English Amiga Board Aimed missiles and fixed-point divisions
 User Name Remember Me? Password
 Register Amiga FAQ Rules & Help Members List  /  Moderators List Today's Posts Mark Forums Read

 06 November 2019, 13:05 #1 phx Natteravn   Join Date: Nov 2009 Location: Herford / Germany Posts: 1,538 Aimed missiles and fixed-point divisions Most shooters might have solved this problem. An enemy object decides to shoot at the player, from any x1/y1 to any x2/y2 coordinate. I have to admit that I am struggling to find a performant implementation. Of course, there is the well-known Bresenham algorithm: https://en.wikipedia.org/wiki/Bresen...line_algorithm But it would only easily allow me to move the missile one step in x- or y-direction, while calculating whether an increment in the other direction is needed. This would result in different speeds, depending on the angle. Better might be to calculate a dx/dy in fixed-point format depending on the vector's length, which I could simply add in every step. The problem is to calculate the vector length in fixed-point, preferably in 68k assembler. I do not dare to think about the square-root, but already a fixed point division is not trivial. How is this problem generally solved in Amiga shooters?
 06 November 2019, 13:31 #2 deimos Registered User   Join Date: Jul 2018 Location: France Posts: 536 A look up table of inverse square roots? That way you get rid of both the square root operation and the division. Don't know how big your lut would have to be, but maybe it's worth playing with a spreadsheet to see what it might look like. Maybe a lut to get an upper and lower bound then binary chop to get the level of accuracy you consider necessary.
 06 November 2019, 14:44 #3 grond Registered User   Join Date: Jun 2015 Location: Germany Posts: 682 Why do you want to consider the distance? You could do a dx/dy and then use the result to look up suitable DeltaX and DeltaY from a small table.
 06 November 2019, 14:54 #4 DanScott Lemon. / Core Design   Join Date: Mar 2016 Location: Sunny Bournemouth, UK Posts: 518 https://plutiedev.com/angle-math#get-angle You could shift down your dx and dy until both are in a range that allows you to use a smaller lookup
06 November 2019, 14:59   #5
phx
Natteravn

Join Date: Nov 2009
Location: Herford / Germany
Posts: 1,538
Quote:
 Originally Posted by deimos A look up table of inverse square roots? That way you get rid of both the square root operation and the division.
Hmm, ok. Then I would need two fixed point multiplications with it (dx*invsqr and dy*invsqr) to get my pixels/frame movement. Still expensive, but much better.

Quote:
 Originally Posted by deimos Don't know how big your lut would have to be
Maybe 320 * 256, for each dx and dy?

06 November 2019, 15:07   #6
deimos
Registered User

Join Date: Jul 2018
Location: France
Posts: 536
Quote:
 Originally Posted by phx Hmm, ok. Then I would need two fixed point multiplications with it (dx*invsqr and dy*invsqr) to get my pixels/frame movement. Still expensive, but much better. Maybe 320 * 256, for each dx and dy?
I think you could probably make do with around 410, if you're looking up the square through a binary search.

Code:
```1584	107
1577	108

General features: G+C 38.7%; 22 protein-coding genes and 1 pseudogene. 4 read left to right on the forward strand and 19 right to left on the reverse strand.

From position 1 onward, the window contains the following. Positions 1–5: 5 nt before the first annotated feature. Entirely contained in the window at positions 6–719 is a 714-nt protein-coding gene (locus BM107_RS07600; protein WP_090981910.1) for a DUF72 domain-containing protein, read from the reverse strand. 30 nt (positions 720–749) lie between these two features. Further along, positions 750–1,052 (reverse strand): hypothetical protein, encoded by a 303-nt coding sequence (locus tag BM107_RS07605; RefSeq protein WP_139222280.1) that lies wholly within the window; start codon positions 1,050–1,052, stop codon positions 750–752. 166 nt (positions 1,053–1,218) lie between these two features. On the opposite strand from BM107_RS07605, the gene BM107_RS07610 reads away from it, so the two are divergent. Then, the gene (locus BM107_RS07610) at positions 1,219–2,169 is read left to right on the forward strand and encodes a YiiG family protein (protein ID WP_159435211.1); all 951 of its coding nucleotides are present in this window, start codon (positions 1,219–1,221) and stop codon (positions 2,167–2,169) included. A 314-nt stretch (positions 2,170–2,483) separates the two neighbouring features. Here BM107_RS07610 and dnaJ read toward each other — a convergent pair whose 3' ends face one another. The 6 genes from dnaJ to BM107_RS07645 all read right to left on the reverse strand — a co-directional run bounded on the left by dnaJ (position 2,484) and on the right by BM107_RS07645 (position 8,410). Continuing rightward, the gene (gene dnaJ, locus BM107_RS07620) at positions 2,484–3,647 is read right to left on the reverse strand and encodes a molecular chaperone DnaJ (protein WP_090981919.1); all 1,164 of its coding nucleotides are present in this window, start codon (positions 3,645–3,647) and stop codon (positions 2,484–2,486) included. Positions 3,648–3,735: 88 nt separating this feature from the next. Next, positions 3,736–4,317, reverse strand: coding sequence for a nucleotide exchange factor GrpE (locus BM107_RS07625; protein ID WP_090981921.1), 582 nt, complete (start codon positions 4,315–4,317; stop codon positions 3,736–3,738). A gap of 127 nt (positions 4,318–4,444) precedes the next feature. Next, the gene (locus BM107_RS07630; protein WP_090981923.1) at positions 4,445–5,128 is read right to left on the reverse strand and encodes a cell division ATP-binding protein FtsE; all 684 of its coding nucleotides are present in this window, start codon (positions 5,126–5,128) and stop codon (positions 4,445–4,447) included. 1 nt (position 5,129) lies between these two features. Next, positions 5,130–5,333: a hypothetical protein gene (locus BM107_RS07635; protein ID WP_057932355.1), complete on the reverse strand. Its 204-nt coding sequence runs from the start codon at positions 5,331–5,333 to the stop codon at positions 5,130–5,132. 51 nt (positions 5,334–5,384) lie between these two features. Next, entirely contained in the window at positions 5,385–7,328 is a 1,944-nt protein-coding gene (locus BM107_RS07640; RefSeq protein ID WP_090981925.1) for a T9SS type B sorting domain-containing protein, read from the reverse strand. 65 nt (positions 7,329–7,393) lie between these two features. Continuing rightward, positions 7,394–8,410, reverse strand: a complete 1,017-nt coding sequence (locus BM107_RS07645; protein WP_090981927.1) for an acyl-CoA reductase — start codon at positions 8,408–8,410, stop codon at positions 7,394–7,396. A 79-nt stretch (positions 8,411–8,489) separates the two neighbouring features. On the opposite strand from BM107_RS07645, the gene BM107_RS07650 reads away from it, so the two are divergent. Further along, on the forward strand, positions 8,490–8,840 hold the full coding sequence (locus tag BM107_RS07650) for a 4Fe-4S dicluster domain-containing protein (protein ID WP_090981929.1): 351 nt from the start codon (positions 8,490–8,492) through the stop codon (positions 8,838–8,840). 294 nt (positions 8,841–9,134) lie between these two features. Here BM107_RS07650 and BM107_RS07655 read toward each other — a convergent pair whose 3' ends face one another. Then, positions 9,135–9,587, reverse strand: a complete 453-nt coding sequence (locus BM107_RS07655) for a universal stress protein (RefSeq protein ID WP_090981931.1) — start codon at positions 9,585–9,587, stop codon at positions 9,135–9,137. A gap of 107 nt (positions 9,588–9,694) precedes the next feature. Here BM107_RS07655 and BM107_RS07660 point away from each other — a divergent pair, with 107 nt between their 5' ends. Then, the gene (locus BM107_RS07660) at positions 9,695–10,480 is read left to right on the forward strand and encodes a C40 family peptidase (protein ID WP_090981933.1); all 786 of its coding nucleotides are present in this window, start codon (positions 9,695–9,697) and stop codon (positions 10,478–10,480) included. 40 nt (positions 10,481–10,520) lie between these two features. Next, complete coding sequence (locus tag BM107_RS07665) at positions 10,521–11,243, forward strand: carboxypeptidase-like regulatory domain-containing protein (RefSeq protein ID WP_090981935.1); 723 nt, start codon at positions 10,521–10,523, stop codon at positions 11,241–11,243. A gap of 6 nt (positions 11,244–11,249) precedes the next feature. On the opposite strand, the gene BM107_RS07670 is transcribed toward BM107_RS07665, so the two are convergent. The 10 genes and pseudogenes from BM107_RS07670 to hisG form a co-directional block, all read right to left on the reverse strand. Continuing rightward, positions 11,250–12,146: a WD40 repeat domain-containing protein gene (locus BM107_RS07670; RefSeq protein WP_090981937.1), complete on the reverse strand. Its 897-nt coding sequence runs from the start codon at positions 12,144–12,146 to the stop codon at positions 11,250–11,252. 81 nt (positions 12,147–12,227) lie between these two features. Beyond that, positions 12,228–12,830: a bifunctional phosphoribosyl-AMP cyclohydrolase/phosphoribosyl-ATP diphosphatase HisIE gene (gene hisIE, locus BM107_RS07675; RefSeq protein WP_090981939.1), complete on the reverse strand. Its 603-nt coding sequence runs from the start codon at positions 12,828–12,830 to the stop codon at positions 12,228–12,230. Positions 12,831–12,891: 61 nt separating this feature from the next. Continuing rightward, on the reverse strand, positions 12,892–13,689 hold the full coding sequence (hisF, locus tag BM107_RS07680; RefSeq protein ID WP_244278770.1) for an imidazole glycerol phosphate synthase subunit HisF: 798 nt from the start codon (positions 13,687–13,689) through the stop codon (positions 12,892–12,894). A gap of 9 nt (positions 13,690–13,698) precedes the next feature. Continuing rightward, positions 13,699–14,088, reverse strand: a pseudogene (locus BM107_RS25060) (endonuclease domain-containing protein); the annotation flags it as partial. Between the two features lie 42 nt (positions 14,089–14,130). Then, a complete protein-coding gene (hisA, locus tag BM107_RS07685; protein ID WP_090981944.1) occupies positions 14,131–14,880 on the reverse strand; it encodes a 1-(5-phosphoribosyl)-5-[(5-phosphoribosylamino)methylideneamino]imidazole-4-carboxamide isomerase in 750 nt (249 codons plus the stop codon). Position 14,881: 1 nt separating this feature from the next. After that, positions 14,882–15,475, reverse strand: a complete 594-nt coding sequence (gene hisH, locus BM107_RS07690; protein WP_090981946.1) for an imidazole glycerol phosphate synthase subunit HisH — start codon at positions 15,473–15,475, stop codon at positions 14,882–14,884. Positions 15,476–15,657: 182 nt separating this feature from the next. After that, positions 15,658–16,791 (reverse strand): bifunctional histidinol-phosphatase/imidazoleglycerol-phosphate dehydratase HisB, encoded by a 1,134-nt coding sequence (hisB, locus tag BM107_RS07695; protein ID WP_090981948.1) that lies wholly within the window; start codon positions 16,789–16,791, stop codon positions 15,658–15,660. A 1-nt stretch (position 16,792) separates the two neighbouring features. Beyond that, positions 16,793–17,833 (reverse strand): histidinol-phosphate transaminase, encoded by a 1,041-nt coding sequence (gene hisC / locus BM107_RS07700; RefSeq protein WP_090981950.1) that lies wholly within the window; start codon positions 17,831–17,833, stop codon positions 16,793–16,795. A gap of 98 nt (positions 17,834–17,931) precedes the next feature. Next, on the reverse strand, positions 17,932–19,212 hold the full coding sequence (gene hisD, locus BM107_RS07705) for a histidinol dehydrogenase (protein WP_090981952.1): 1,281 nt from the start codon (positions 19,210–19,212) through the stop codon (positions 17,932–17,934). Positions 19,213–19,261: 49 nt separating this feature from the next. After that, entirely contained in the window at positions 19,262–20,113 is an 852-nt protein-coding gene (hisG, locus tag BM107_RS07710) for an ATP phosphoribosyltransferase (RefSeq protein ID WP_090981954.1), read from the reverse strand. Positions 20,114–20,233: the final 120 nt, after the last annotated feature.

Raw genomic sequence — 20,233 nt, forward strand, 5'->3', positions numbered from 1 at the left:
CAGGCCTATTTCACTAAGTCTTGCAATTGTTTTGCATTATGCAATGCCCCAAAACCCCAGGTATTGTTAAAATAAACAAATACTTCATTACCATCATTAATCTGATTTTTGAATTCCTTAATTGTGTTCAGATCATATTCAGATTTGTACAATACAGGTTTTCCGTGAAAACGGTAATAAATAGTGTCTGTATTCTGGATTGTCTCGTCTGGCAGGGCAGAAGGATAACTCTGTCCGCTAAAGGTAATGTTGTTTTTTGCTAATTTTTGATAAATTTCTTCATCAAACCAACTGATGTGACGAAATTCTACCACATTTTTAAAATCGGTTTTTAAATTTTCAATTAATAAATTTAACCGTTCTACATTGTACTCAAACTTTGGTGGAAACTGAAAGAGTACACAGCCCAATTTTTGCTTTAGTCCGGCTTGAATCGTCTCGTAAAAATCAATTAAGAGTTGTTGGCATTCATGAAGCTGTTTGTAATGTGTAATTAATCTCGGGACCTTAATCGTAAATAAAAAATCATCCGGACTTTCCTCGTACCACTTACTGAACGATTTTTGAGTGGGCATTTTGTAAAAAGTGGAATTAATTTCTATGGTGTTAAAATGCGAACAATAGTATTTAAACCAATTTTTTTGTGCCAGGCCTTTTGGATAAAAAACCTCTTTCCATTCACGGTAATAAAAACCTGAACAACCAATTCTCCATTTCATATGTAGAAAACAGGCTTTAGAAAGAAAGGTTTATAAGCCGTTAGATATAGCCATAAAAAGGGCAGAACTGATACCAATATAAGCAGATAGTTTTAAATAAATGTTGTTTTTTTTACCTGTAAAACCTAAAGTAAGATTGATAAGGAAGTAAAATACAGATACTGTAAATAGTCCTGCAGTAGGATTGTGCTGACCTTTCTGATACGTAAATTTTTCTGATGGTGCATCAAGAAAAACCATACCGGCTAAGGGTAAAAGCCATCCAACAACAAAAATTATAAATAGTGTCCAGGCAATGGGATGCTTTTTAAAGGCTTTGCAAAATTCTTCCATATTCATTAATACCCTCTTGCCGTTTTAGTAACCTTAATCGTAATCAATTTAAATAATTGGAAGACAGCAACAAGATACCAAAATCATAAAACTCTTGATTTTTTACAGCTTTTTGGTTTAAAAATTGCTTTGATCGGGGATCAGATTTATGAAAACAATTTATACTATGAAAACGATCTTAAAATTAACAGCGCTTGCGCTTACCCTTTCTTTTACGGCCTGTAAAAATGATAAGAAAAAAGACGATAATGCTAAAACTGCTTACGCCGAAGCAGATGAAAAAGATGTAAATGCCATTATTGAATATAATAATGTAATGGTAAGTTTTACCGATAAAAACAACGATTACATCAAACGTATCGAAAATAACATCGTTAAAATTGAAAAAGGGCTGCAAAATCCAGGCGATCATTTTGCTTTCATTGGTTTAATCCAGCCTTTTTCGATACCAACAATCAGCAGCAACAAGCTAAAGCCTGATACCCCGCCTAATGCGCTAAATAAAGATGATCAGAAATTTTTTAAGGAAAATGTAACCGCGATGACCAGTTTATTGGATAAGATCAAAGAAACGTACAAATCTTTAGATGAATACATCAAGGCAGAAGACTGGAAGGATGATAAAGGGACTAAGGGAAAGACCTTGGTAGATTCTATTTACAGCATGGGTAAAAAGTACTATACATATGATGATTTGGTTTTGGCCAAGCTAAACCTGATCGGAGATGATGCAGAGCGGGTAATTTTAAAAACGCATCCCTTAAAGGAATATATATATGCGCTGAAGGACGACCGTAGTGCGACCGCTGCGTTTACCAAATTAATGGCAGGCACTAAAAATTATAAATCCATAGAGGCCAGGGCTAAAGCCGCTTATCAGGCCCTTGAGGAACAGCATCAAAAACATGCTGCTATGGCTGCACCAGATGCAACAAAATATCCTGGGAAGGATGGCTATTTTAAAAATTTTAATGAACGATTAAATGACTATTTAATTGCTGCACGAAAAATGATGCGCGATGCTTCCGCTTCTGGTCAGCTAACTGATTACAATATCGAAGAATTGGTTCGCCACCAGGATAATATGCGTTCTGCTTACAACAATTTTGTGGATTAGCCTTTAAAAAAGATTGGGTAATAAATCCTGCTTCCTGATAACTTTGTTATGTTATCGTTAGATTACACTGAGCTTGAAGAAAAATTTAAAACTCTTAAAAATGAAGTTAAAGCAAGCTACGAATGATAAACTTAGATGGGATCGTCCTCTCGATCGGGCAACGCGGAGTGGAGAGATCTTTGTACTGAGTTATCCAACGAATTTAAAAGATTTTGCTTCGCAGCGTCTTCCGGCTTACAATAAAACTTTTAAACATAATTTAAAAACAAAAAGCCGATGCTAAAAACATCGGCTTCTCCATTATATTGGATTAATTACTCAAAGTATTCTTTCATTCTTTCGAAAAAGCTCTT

1569	109
1562	110
1555	111
1548	112
1541	113
1535	114
1528	115
1521	116
1515	117
1508	118```

06 November 2019, 15:08   #7
phx
Natteravn

Join Date: Nov 2009
Location: Herford / Germany
Posts: 1,538
Quote:
 Originally Posted by grond Why do you want to consider the distance? You could do a dx/dy and then use the result to look up suitable DeltaX and DeltaY from a small table.
Quote:
 Originally Posted by DanScott https://plutiedev.com/angle-math#get-angle You could shift down your dx and dy until both are in a range that allows you to use a smaller lookup
Yes! These two replies together might be the solution! I don't need that much precision, so a small table will work. Thanks.

 06 November 2019, 15:09 #8 DanScott Lemon. / Core Design   Join Date: Mar 2016 Location: Sunny Bournemouth, UK Posts: 518 you will probably find in most shooters, that a bullet travelling along the X axis would have a velocity of (16,0), along the Y axis (0,16) and at 45 degrees (16,16) This is much simpler to calculate
06 November 2019, 15:10   #9
chb
Registered User

Join Date: Dec 2014
Location: germany
Posts: 203
Quote:
 Originally Posted by phx Hmm, ok. Then I would need two fixed point multiplications with it (dx*invsqr and dy*invsqr) to get my pixels/frame movement. Still expensive, but much better.
Have you considered using log tables for multiplication? Like x*y = b^(log_b x + log_b y)? Needs a log table entry for every possible value x or invsqr can take, and an inverse one for every one the sum can take. Those tables wouldn'be huge, as your dx and dy values are integers <320, and your invsqr values can also quantized, as deimos pointed out.

EDIT: better approach would be using a log table to compute dy/dx resp. (log dy - log dx) and then do a table lookup as grond pointed out. Then the inverse table is small, as dx and dy are from the same range.

Last edited by chb; 06 November 2019 at 15:17. Reason: deimos already answered that question

09 November 2019, 00:56   #10
Thomas Richter
Registered User

Join Date: Jan 2019
Location: Germany
Posts: 298
Quote:
 Originally Posted by phx Better might be to calculate a dx/dy in fixed-point format depending on the vector's length, which I could simply add in every step. The problem is to calculate the vector length in fixed-point, preferably in 68k assembler. I do not dare to think about the square-root, but already a fixed point division is not trivial.
A fixed point division is easily done by prescaling the divident by the fractional bits of the quotient and perform an integer division. That is, if your numbers have f fractional bits, the divident needs to be prescaled by 2f bits instead of f bits (i.e. left-shift by f).